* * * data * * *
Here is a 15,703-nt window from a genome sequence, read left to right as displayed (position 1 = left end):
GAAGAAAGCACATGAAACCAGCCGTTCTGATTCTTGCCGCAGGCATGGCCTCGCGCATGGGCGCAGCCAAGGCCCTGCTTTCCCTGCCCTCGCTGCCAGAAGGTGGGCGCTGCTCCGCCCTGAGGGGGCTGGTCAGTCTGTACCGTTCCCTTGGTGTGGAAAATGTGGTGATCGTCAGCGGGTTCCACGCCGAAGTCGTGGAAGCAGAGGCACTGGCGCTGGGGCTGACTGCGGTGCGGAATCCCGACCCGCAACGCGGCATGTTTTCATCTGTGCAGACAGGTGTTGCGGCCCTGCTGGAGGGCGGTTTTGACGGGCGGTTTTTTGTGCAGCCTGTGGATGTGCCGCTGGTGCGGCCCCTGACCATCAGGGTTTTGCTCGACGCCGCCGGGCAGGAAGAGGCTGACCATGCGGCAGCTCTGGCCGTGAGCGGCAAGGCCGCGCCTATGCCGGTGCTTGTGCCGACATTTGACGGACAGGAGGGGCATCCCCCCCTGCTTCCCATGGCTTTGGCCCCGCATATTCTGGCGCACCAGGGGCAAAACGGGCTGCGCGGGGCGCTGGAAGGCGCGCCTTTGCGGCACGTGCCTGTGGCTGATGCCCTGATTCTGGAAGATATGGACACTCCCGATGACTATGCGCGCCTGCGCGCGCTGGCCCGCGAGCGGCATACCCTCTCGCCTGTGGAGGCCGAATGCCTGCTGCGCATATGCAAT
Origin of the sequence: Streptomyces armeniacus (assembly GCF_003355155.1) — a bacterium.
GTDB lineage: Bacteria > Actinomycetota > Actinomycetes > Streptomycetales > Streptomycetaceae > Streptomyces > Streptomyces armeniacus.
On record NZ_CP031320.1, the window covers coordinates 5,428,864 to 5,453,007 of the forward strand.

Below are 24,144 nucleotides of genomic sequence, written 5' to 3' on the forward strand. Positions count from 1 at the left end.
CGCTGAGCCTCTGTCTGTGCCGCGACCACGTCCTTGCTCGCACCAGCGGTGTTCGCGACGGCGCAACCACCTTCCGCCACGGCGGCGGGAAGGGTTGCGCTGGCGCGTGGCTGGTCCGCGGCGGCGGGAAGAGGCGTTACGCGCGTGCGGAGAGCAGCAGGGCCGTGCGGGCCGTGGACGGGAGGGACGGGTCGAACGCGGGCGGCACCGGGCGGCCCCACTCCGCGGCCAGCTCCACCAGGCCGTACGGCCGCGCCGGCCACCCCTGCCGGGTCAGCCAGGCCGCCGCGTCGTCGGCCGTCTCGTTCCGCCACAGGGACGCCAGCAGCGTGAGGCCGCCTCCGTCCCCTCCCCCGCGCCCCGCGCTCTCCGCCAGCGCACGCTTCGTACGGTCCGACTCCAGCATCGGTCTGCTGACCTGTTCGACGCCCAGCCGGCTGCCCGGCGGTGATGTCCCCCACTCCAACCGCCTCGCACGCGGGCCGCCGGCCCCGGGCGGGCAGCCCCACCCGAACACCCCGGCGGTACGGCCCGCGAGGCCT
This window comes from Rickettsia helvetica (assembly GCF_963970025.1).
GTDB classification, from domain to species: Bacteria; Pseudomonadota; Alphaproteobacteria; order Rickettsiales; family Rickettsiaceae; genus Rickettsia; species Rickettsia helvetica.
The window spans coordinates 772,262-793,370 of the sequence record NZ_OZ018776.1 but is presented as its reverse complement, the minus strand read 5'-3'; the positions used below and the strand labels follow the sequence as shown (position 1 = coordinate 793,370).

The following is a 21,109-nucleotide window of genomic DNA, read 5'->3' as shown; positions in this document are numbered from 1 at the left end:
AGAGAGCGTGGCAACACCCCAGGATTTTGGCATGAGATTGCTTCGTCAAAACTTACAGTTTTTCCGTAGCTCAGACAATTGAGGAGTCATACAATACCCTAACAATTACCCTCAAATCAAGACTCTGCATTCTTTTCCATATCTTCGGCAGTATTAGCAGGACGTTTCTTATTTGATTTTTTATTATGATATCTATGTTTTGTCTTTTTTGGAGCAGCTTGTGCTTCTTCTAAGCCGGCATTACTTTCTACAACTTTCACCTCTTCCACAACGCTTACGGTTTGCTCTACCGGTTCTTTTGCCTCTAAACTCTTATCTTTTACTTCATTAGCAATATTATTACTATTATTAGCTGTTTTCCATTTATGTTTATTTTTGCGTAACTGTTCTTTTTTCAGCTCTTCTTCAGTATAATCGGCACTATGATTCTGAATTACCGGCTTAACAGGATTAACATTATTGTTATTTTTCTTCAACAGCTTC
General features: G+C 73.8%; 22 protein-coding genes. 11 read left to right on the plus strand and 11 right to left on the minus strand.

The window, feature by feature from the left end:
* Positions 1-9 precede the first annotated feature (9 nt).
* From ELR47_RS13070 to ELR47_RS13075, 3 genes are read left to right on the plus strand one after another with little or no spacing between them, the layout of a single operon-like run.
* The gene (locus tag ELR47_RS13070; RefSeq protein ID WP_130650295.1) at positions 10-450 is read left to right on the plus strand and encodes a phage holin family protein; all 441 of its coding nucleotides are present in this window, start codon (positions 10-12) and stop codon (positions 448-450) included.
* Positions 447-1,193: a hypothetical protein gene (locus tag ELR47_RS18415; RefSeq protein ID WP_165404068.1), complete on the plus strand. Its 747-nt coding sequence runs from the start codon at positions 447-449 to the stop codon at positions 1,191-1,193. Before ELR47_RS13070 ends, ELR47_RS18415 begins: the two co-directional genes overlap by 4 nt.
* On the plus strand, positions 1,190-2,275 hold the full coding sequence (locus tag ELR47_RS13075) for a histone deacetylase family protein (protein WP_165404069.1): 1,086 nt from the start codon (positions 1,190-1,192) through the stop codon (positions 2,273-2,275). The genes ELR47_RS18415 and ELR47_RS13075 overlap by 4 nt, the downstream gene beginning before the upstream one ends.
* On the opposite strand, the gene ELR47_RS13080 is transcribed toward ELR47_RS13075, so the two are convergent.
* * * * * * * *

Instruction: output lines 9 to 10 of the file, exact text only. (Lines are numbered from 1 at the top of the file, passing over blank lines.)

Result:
GTDB classification, from domain to species: Bacteria; Pseudomonadota; Alphaproteobacteria; order Rickettsiales; family Rickettsiaceae; genus Rickettsia; species Rickettsia helvetica.
The window spans coordinates 772,262-793,370 of the sequence record NZ_OZ018776.1 but is presented as its reverse complement, the minus strand read 5'-3'; the positions used below and the strand labels follow the sequence as shown (position 1 = coordinate 793,370).